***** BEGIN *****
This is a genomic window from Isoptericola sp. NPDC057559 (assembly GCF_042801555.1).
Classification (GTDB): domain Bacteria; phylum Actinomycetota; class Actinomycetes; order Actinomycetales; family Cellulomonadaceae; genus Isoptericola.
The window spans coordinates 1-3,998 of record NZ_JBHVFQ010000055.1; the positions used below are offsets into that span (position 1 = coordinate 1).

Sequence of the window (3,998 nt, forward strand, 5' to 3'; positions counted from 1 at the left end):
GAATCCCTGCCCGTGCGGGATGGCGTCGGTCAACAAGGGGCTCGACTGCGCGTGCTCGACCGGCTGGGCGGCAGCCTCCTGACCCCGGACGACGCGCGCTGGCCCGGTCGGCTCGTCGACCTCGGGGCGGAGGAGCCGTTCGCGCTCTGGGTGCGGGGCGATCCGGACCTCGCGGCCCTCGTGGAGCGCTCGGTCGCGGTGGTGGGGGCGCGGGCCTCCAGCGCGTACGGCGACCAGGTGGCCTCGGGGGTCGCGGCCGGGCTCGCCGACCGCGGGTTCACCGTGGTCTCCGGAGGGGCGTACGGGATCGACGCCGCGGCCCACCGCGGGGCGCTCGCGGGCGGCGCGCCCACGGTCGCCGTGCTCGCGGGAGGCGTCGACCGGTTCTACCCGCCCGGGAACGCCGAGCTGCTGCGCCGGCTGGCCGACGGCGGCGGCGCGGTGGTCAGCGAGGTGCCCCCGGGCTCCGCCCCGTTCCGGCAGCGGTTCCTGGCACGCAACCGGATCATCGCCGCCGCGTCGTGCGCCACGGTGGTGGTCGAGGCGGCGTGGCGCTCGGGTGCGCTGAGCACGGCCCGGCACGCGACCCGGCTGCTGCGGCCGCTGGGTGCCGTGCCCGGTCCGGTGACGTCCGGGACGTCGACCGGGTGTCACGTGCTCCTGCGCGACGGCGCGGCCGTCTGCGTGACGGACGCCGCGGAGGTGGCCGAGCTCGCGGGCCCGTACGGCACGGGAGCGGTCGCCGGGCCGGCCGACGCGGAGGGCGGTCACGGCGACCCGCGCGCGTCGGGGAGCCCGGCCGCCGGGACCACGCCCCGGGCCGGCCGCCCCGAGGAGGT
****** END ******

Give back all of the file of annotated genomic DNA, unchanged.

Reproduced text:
This is a genomic window from Isoptericola sp. NPDC057559 (assembly GCF_042801555.1).
Classification (GTDB): domain Bacteria; phylum Actinomycetota; class Actinomycetes; order Actinomycetales; family Cellulomonadaceae; genus Isoptericola.
The window spans coordinates 1-3,998 of record NZ_JBHVFQ010000055.1; the positions used below are offsets into that span (position 1 = coordinate 1).

Sequence of the window (3,998 nt, forward strand, 5' to 3'; positions counted from 1 at the left end):
GAATCCCTGCCCGTGCGGGATGGCGTCGGTCAACAAGGGGCTCGACTGCGCGTGCTCGACCGGCTGGGCGGCAGCCTCCTGACCCCGGACGACGCGCGCTGGCCCGGTCGGCTCGTCGACCTCGGGGCGGAGGAGCCGTTCGCGCTCTGGGTGCGGGGCGATCCGGACCTCGCGGCCCTCGTGGAGCGCTCGGTCGCGGTGGTGGGGGCGCGGGCCTCCAGCGCGTACGGCGACCAGGTGGCCTCGGGGGTCGCGGCCGGGCTCGCCGACCGCGGGTTCACCGTGGTCTCCGGAGGGGCGTACGGGATCGACGCCGCGGCCCACCGCGGGGCGCTCGCGGGCGGCGCGCCCACGGTCGCCGTGCTCGCGGGAGGCGTCGACCGGTTCTACCCGCCCGGGAACGCCGAGCTGCTGCGCCGGCTGGCCGACGGCGGCGGCGCGGTGGTCAGCGAGGTGCCCCCGGGCTCCGCCCCGTTCCGGCAGCGGTTCCTGGCACGCAACCGGATCATCGCCGCCGCGTCGTGCGCCACGGTGGTGGTCGAGGCGGCGTGGCGCTCGGGTGCGCTGAGCACGGCCCGGCACGCGACCCGGCTGCTGCGGCCGCTGGGTGCCGTGCCCGGTCCGGTGACGTCCGGGACGTCGACCGGGTGTCACGTGCTCCTGCGCGACGGCGCGGCCGTCTGCGTGACGGACGCCGCGGAGGTGGCCGAGCTCGCGGGCCCGTACGGCACGGGAGCGGTCGCCGGGCCGGCCGACGCGGAGGGCGGTCACGGCGACCCGCGCGCGTCGGGGAGCCCGGCCGCCGGGACCACGCCCCGGGCCGGCCGCCCCGAGGAGGT